In the poem The Darkling Thrush, nature has a predominantly negative effect on the poet. It makes him feel depressed and isolated. Towards the end of the poem the poet’s mood lifts when he sees an “aged thrush, frail, gaunt, and small,” chirping. In the poem Neutral Tones nature is portrayed in a negative way, however, in this poem nature reflects how the poets relationship is failing rather than effects how he is feeling. In The Darkling Thrush the title begins to paint a negative picture.
The word “Darkling” means, “shrouded in darkness.
” Neutral Tones also refers to colour in its title. The word “Neutral” implies blandness and colourless emotions. There is a link between the two poems as both colours are unappealing and are surrounded by a dull negative aura. Throughout the poem The Darkling Thrush there is a sense of emptiness, desolation and loneliness, this also applies to Neutral Tones. The poet uses lots of effective language to convey this.
In stanza one, Hardy talks about how “… all mankind that haunted nigh / Had sought their household fires.
” This enhances the contrast between the barren outdoors and the warm and inviting households. This also emphasises his loneliness and isolation compared to the rest of mankind. The land is portrayed as barren when the poet mentions ” The tangled bine stems scored the sky like strings of broken lyres,” The stems of climbing plants remind the poet of strings of an old musical instrument. The fact that the poet mentions that the lyres are broken, implies that there is no sound therefore the land is empty and desolate.
This effective metaphor paints a picture of how the poet is feeling. The poet uses pathetic fallacy to match the barren landscape to how the poet feels. The “… wind his death lament… ” encourages the reader to picture an empty landscape where only the sound of the wind is to be heard, whistling a funeral song in mourning of the death of nature. The poet uses a lot of language associated with death to convey how his positive emotions and feelings have died. Hardy uses an effective extended metaphor using the theme of death to convey how his hope has died:
The ancient pulse of germ and birth Was shrunken hard and dry, And every spirit upon the earth Seemed fervourless as I. This metaphor also adds to the desolation of the area, the word “pulse” refers to life which in this case is no where to be seen, the land is dead. Hardy uses some examples of religious language. He compares the landscape to religious things to convey his search for faith. He uses the word “soul” and “evensong” and “carolling” to describe different aspects of the surroundings. Towards the end of the poem it becomes apparent that the poets mood has lifted.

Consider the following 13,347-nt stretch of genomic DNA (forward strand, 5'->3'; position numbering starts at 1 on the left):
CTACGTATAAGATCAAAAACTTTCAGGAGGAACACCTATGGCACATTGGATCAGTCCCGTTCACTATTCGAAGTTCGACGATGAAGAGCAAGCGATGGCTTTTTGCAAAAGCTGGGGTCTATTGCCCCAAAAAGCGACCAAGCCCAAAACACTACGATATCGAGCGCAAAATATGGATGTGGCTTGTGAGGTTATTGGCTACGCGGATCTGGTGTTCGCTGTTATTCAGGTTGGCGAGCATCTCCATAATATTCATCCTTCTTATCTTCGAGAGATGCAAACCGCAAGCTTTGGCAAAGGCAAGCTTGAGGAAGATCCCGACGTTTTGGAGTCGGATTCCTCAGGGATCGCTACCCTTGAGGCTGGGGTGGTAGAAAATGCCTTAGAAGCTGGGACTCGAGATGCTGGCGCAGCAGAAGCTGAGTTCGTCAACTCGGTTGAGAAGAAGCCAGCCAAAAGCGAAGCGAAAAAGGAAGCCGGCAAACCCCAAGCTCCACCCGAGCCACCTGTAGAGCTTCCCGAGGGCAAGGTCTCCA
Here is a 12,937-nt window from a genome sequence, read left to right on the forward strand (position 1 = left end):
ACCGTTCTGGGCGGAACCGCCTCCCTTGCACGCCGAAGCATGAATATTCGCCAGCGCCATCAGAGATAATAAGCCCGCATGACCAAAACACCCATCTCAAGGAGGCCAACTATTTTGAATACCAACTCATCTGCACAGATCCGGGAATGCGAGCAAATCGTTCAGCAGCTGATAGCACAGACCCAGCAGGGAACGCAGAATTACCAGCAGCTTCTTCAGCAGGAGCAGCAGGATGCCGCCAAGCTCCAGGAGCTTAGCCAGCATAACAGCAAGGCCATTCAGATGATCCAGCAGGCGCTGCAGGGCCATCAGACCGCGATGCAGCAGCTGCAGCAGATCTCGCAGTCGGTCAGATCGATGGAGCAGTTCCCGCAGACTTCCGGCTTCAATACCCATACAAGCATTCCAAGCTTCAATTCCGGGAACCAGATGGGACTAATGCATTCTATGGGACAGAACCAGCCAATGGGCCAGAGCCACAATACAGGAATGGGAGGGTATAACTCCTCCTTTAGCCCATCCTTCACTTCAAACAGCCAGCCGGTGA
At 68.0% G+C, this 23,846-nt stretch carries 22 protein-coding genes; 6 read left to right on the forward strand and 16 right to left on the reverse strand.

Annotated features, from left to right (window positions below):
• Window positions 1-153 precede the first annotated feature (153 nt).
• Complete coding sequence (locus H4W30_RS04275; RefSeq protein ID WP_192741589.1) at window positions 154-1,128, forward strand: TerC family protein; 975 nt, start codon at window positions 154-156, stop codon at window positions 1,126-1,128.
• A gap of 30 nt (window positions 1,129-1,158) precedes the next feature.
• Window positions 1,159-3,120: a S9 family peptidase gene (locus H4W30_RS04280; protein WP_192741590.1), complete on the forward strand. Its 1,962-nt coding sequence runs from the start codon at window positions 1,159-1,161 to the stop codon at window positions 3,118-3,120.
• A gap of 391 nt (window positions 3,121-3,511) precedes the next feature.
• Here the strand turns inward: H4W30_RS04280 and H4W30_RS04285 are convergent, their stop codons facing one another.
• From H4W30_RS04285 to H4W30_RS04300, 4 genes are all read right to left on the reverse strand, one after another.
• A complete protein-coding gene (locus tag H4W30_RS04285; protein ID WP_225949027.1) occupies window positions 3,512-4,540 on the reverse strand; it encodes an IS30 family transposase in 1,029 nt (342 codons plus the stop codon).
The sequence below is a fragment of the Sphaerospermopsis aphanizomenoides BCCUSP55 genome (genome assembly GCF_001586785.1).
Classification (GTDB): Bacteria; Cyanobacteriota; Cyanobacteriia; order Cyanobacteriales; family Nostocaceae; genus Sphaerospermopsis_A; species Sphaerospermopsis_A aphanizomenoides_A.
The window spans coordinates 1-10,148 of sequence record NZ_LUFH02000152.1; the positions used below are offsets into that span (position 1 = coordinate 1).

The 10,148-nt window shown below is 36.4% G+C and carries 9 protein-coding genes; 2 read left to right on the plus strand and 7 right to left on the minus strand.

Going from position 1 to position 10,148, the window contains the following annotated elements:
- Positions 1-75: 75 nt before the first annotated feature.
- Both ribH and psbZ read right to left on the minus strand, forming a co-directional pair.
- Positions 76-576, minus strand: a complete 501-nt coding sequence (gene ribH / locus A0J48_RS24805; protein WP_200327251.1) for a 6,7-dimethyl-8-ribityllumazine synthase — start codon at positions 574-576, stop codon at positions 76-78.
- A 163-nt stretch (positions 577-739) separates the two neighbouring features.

The religious language enhances the fact that the poets mood has lifted and adds a hopeful note. Words such as “joy” and “ecstatic” add a hopeful note. In stanza one “frost” has a capital “F” and in stanza five “Hope” has a capital “H” this draws the reader’s attention to the poets change of mood. In the poem Neutral Tones nature reflects how the poet is feeling. The poet describes how “… the sun was white, as though chidden of God,” this portrays the sun to be weak, in the poem The Darkling Thrush we also see a weak sun it is metaphorically called, “The weakening eye of day.
” This shows how Hardy’s relationship with his partner like the sun, is weak and failing. Like the poem The Darkling Thrush, Neutral Tones also has language associated with death to convey the fact that his relationship is dying. The word “ash” depicts how his relationship is metaphorically going to burn out. The “… ominous bird… ” portrays how the relationship was doomed from the start and was surrounded by a bad omen. This is a contrast to The Darkling Thrush as the little bird in it brings joy to the poet.
In the poem Neutral Tones there are several colours used throughout the poem, in relation to the landscape, such as ash, gray and white, all of which are dull and bland depicting how the poet feels about his relationship. In Neutral Tones the pond represents how the relationship is still, without ripples and nothing flowing. The starving sod, which is emphasised through alliteration, portrays how the relationship is slowly dying, has no nourishment and is no longer fruitful. To conclude, the bird in both poems is of great significance.
The bird in The Darkling Thrush although so old and frail has some underlying “… blessed Hope,” which the poet doesn’t have, yet longs for. The poet conveys that a spiritual force is behind the birds carolling: So little cause for carollings Of such ecstatic sound Was written on terrestrial things Afar or nigh around, The birds beautiful singing contrasts with its bleak surroundings. The bird in Neutral Tones is an “ominous” bird. Therefore, this bird is a contrast to the thrush. Through use of effective language the poet has conveyed in both poems how nature can both reflect and affect someone’s feelings.